Fighting at Piumarola – 16/17 May 1944


Lt Colonel Bala Bredin at Cassino

“The London Irish launched a marvellous attack through us the next morning on the 16th.

The Irish Fusiliers led the 3rd attack on the morning of the 17th and then it came around to our turn again in the afternoon – the Inniskillings – and by that time we were within a mile of Highway 6, which was the main road from Naples to Rome, which went through the town of Cassino.

We were getting fairly tired by that time but, at the same time, we had that feeling that we were winning. The enemy, who were opposing us then, were parachutists, part of the Parachute Division – they were good soldiers.

We had to get into a sort of sunken lane, quite a good place in fact for a start-line but, even so, we suffered quite a number of casualties. They knew exactly where we were – where we were beginning to mass in readiness for an attack and it was while we were just about to move off from the start line that a mortar bomb landed and hit the back of my legs. You don’t notice too quickly, you don’t initially feel the pain.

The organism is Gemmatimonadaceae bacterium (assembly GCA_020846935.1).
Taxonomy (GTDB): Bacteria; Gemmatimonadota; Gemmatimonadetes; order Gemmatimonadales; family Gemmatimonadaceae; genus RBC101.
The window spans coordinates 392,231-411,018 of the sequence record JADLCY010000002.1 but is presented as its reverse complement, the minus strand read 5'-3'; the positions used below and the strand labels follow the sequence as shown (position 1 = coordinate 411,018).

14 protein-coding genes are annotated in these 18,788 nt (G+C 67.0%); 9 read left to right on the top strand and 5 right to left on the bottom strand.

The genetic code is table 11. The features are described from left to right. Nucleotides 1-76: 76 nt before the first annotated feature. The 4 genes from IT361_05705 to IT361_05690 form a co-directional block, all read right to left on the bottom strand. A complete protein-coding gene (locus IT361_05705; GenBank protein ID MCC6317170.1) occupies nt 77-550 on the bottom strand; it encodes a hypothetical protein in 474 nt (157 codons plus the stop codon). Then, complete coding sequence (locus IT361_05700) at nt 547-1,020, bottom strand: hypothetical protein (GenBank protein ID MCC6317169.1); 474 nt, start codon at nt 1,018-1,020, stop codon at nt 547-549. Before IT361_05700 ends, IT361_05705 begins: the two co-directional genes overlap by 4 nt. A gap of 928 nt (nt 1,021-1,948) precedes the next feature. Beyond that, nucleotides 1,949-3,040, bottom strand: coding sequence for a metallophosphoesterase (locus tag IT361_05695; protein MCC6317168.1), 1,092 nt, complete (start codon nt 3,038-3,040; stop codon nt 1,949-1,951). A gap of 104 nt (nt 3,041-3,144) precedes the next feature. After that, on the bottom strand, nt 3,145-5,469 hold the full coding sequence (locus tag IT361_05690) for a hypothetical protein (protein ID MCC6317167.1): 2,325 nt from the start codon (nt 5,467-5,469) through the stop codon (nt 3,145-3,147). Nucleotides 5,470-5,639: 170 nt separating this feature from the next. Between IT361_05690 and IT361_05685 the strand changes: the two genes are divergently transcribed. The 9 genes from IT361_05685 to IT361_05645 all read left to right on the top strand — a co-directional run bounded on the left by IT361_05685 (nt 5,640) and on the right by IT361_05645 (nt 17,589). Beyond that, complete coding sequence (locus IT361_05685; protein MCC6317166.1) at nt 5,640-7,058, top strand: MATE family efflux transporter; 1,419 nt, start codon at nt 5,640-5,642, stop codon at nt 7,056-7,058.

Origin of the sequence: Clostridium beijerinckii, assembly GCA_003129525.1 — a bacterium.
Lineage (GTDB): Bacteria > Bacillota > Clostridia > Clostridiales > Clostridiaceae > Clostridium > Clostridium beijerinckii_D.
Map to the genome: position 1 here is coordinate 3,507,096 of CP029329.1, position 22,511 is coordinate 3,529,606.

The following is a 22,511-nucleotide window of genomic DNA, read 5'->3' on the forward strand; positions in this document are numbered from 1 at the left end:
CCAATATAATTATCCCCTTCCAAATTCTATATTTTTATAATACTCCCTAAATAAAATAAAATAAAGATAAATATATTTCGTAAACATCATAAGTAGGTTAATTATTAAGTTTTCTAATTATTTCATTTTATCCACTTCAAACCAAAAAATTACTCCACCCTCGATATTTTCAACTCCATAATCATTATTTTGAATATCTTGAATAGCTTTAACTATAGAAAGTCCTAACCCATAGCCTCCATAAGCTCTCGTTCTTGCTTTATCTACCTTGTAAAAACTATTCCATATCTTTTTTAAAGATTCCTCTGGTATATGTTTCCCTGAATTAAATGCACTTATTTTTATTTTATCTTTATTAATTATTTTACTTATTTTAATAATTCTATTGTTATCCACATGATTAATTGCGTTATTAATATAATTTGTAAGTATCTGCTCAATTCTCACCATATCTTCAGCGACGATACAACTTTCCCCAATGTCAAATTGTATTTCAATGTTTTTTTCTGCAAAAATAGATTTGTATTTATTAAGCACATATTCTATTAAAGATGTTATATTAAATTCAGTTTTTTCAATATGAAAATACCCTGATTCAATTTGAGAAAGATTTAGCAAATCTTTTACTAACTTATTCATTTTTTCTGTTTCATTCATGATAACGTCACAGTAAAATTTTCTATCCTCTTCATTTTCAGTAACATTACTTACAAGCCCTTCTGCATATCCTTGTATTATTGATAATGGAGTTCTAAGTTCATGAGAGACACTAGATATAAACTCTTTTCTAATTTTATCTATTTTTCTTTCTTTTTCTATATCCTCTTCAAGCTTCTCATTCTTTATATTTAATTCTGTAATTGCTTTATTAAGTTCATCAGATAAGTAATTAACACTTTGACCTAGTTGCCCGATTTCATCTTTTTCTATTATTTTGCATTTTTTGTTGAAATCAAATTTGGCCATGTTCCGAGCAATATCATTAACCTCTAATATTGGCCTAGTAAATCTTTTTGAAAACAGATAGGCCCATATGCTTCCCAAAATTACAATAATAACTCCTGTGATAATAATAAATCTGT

It was maddeningly as I didn’t seem to be able to walk. They then put me into a jeep which was alongside. I was probably being rather foolish. I wanted to make sure that everyone knew what was happening.

While the attack was going on, it seemed to be going quite well and then I was told that I fainted. Then they started to remove me to the rear areas and the next thing I remember was a nurse looking down at me and I thought that was the most glorious thing that I’ve ever seen. They probably had given me some morphia or something and I was carted off to Caserta and spent the next 2/3 weeks there and then I was sent to Sorrento for rest.

Meanwhile, back at Cassino, John Kerr had taken over command of the Skins from me and finished the battle. That evening a patrol of the Irish Brigade walked across Highway 6 and the Germans were cut off.

That was that.”